Journalistic "New Coke"

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That's Kevin Drum's characterization of the New York Times' decision to put its op-ed columnists behind a subscription firewall come September. William Strunk once said that to air one's views gratuitiously is to suggest that the demand for them is brisk. Well, in our age of blog, there's a lot of gratuitous airing, and one can't help but suspect that—if the laws of supply and demand hold—that makes it a less-than-propitious time to start trying to charge for 800-word opinion squibs. That's especially the case because there are network effects involved in writing of that sort: Part of the value of reading, say, Paul Krugman or Tom Friedman is that you expect other people to be reading them, and you want to be prepared for what folks are going to be chattering about over drinks after work (well, in D.C. anyway) or around the blogs. Attenuating that discussion by raising barriers to open linking could create a kind of negative feedback loop—and maybe grant Maureen Dowd the irrelevance she so richly deserves.

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  1. Maybe I’m paranoid, but it seems to me that this is a move to insulate the times from criticism by bloggers – most of whom won’t subscribe and won’t buy a hard copy.

    It’s like they think that less criticism necessarily = more credibility.

  2. Hmph.

    They must have gotten tired of everyone and their pet monkey using BugMeNot to view their content without submitting user info.

    It seems to me that the mentality of The Times is nothing short of TwenCen.

  3. You mean I could PAY to read Krugman? That’s … something.

  4. I don’t know, Jason; I’ve thought about sending him a check above what I paid for “The Accidental Theorist” – he certainly has his off days, but he’s been on point again lately.

  5. One can only hope that this is really a subtle plan to create a national watch-list of people who would pay to read Maureen Dowd, to be used in the future when the herd needs to be culled.

  6. “Congratulations! You have now completed your subscription to the NYT Editorial page, and have been selected to participate in the up-and-coming Expendable Citizen relocation program!”

  7. This is just another strategic move in the NYT’s attempt to become the anti-Wall Street Journal.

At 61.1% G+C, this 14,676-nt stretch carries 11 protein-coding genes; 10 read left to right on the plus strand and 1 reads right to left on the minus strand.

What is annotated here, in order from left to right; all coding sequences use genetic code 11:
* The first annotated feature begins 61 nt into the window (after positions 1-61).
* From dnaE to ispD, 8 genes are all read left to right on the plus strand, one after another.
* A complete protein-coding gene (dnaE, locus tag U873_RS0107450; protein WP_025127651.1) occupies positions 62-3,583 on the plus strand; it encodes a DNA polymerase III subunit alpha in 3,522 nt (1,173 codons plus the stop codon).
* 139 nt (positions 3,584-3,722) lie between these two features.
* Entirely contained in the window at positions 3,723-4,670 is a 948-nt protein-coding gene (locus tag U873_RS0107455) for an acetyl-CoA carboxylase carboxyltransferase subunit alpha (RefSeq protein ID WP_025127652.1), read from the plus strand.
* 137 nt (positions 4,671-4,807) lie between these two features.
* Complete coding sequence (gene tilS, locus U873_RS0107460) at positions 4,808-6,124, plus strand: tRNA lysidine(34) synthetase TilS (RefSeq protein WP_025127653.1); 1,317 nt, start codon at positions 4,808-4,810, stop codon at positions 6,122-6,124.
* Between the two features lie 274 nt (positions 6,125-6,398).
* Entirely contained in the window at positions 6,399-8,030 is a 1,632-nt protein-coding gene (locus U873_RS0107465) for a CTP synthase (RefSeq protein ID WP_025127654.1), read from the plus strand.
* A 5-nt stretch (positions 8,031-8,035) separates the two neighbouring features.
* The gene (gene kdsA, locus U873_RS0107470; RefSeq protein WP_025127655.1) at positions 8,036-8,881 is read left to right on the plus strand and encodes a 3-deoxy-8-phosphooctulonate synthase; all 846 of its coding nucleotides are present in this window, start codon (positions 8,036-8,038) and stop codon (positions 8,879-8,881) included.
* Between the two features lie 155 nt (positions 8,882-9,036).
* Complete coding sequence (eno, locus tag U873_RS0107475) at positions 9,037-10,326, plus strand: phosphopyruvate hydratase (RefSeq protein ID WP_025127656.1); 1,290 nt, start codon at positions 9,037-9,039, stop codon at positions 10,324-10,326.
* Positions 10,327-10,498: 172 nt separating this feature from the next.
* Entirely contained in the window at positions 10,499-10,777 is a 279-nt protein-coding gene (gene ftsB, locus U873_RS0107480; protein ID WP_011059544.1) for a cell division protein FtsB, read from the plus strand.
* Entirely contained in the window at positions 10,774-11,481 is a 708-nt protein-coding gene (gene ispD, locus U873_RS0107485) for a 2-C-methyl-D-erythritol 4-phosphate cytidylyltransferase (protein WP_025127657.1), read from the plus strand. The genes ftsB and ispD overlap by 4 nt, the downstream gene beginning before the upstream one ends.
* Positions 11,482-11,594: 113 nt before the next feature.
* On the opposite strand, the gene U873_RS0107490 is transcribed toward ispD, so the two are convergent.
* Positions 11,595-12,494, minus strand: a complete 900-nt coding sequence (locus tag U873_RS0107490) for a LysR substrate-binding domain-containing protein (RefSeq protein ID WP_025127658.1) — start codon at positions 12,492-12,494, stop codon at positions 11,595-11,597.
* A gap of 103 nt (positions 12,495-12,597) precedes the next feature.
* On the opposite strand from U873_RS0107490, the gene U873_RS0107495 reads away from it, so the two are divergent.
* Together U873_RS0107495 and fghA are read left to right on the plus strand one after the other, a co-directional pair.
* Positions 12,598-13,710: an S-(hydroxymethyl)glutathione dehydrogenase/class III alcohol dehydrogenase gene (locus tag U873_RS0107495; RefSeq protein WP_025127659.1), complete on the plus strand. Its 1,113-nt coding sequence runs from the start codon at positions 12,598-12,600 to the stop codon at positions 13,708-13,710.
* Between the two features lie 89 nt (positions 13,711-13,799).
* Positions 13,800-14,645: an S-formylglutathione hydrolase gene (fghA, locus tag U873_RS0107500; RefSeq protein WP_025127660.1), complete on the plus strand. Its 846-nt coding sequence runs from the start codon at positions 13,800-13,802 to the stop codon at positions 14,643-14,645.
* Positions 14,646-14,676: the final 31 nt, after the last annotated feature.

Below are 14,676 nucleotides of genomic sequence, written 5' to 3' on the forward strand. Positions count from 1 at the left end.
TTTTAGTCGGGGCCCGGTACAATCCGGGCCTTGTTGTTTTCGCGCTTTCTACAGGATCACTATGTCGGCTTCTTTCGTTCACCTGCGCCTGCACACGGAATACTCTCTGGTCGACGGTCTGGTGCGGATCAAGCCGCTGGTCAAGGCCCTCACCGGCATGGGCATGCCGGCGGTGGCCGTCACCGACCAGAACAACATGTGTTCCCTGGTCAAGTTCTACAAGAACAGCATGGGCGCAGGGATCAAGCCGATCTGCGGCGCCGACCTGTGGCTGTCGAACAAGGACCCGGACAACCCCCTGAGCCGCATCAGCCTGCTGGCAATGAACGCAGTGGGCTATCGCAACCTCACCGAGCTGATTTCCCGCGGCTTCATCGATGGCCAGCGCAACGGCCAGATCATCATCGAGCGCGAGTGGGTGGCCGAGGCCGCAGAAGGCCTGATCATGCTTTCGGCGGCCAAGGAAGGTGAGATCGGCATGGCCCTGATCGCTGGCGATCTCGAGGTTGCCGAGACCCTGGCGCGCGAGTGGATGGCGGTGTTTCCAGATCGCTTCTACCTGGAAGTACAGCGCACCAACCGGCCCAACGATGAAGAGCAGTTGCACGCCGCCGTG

8. Now if we could just figure out how to convince Rush Limbaugh to go behind a firewall somewhere…

  9. [Pop]
    That’s the sound of the cork popping off the champagne bottles in the Washington Post’s editorial room.

  10. The NYT has an editorial??? I thought the whole paper was one big opinion piece!

  11. It was only a matter of time before they found a way to charge for online stuff. They don’t even have any real advertising on it now, so even if online readership decreases it’s not like they’re losing anything. And with the increase in demand (and supply) for online opinions, they figure they’ll make some good money here.

    It will do you well to remember the arrogance of the NYT here. It’s certainly true that their OP/ED writers carry a gravitas that the general blogger doesn’t, and putting a price tag on them only completes their separation from the “muck”. This will probably be more successful for the NYT than one would think at first glance.

    Also, a subcription to the Onion only costs $30 and you get extra content and access to the archives. I know where I’d spend my money.

  12. “From now on, you’ve gotta pay!” http://www.wired.com/wired/archive/9.05/full.html

    (I understand that for some reason this cover upset some feminists…)

  13. Shouldn’t this be considered good news for everyone? Conservatives now have a good excuse not to read Krugman or Rich or Dowd, liberals not to read Tierney or Brooks. And of course *everyone* can skip Tom Friedman…

  14. The Anniston (Ala.) Star charges for access to its web site, with the exception of a select few online features. One of those exceptions is editor Brandy Ayers’ column, which he believes the entire world should read but, obviously, doesn’t believe anyone will pay to read. (Having read it, I can say he is wrong about the former and right about the latter.)

  15. For now, you can go to PKarchive.org to read all of Krugman’s work (and then some).

    While I disagree with the NY Times decision, I sympathize with Julian’s hope that Dowd will be marginalized. That is, I have no beef with her, but if she’s going to have her impact stilted, that means Bob fucking Herbert will TRULY be irrelevant.

    That dumb bastard doesn’t know how to write a column unless the words “Abu”, “Ghraib”, “torture”, or “I suck tremendous balls at writing op-eds since all I ever write about is torture which no one cares about anymore” appears in the actual opinion piece.

  16. As long as the editorial teases are free, I’m happy.

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